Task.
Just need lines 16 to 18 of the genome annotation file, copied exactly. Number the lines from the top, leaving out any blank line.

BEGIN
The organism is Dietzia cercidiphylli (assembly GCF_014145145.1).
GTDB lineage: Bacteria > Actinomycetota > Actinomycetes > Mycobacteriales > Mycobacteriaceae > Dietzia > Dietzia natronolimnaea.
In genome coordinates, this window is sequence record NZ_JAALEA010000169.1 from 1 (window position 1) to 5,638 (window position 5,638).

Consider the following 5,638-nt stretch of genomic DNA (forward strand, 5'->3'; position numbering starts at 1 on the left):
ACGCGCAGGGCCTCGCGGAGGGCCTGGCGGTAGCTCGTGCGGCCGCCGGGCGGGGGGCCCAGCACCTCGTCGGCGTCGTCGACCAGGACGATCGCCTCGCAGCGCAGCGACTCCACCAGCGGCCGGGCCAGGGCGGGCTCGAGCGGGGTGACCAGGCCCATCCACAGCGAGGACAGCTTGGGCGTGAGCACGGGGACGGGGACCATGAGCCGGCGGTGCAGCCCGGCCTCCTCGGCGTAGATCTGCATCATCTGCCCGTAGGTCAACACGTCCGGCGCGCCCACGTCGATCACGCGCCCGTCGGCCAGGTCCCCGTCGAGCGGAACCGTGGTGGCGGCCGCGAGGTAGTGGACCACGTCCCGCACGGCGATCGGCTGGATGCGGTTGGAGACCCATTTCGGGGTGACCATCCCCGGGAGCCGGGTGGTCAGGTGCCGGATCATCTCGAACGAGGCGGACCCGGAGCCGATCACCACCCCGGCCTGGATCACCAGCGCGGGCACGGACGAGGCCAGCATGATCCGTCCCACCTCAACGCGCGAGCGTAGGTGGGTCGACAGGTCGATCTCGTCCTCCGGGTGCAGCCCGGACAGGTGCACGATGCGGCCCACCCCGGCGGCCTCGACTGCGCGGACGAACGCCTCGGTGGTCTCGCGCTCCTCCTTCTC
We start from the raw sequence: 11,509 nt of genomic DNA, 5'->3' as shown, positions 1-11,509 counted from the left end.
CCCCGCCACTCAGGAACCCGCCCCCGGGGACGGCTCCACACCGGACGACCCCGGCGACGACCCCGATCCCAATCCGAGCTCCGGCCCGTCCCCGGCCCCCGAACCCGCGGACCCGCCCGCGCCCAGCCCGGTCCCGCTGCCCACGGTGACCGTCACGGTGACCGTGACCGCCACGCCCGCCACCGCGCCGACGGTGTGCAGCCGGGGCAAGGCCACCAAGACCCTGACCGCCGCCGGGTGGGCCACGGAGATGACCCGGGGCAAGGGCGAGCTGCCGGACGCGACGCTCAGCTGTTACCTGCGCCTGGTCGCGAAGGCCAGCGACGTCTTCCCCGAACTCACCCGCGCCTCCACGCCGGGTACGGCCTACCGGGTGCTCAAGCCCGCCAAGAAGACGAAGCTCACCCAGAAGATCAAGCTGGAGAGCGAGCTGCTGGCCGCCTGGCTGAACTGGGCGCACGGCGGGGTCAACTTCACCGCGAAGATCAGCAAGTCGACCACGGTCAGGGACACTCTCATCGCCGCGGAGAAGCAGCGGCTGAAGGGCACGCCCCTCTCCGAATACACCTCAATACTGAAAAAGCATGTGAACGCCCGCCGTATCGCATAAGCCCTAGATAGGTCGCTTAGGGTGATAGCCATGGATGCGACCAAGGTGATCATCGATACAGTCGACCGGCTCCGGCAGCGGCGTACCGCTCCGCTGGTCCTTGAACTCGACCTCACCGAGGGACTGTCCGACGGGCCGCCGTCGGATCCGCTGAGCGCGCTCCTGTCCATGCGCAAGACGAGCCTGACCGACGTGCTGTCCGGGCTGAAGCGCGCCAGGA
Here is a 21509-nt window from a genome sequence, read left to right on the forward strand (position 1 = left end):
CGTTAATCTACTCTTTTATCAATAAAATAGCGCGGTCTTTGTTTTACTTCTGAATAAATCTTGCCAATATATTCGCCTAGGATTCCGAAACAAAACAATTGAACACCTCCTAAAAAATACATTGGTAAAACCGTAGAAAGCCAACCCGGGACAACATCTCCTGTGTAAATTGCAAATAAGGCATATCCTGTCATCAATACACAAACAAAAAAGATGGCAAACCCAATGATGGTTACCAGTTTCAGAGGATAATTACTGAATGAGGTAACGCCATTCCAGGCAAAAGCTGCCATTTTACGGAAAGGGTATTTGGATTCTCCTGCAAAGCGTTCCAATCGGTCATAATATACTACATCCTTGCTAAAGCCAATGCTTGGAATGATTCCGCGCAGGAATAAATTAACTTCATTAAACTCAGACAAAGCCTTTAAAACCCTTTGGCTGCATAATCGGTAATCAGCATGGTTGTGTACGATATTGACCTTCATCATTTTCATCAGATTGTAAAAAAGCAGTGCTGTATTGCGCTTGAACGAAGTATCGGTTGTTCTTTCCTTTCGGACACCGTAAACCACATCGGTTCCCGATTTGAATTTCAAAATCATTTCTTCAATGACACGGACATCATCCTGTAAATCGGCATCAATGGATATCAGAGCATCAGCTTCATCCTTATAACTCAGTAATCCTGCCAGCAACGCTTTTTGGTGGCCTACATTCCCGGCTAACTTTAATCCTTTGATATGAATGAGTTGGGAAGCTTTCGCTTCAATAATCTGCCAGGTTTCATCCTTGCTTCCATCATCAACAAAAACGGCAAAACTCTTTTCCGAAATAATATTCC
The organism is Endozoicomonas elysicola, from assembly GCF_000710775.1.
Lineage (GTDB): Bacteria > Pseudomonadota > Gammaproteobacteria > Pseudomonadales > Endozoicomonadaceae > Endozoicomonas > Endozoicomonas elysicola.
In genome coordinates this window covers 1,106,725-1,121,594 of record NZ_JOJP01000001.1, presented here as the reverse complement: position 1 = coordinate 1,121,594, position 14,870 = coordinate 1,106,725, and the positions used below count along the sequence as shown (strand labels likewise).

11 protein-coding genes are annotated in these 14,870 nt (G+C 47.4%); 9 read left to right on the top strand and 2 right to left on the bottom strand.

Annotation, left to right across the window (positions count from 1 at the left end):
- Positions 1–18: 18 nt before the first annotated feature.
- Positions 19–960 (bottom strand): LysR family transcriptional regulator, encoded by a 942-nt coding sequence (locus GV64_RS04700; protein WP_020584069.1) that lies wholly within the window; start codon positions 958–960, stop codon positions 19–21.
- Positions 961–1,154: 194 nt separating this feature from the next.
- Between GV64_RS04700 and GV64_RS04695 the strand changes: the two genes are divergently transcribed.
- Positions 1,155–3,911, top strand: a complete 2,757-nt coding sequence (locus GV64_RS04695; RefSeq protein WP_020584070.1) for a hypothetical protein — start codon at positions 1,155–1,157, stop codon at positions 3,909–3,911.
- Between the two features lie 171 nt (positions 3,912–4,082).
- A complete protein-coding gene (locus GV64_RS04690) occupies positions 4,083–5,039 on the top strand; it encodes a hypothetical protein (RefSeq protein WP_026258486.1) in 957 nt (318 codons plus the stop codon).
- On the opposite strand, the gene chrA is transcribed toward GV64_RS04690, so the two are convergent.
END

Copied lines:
- Positions 19–960 (bottom strand): LysR family transcriptional regulator, encoded by a 942-nt coding sequence (locus GV64_RS04700; protein WP_020584069.1) that lies wholly within the window; start codon positions 958–960, stop codon positions 19–21.
- Positions 961–1,154: 194 nt separating this feature from the next.
- Between GV64_RS04700 and GV64_RS04695 the strand changes: the two genes are divergently transcribed.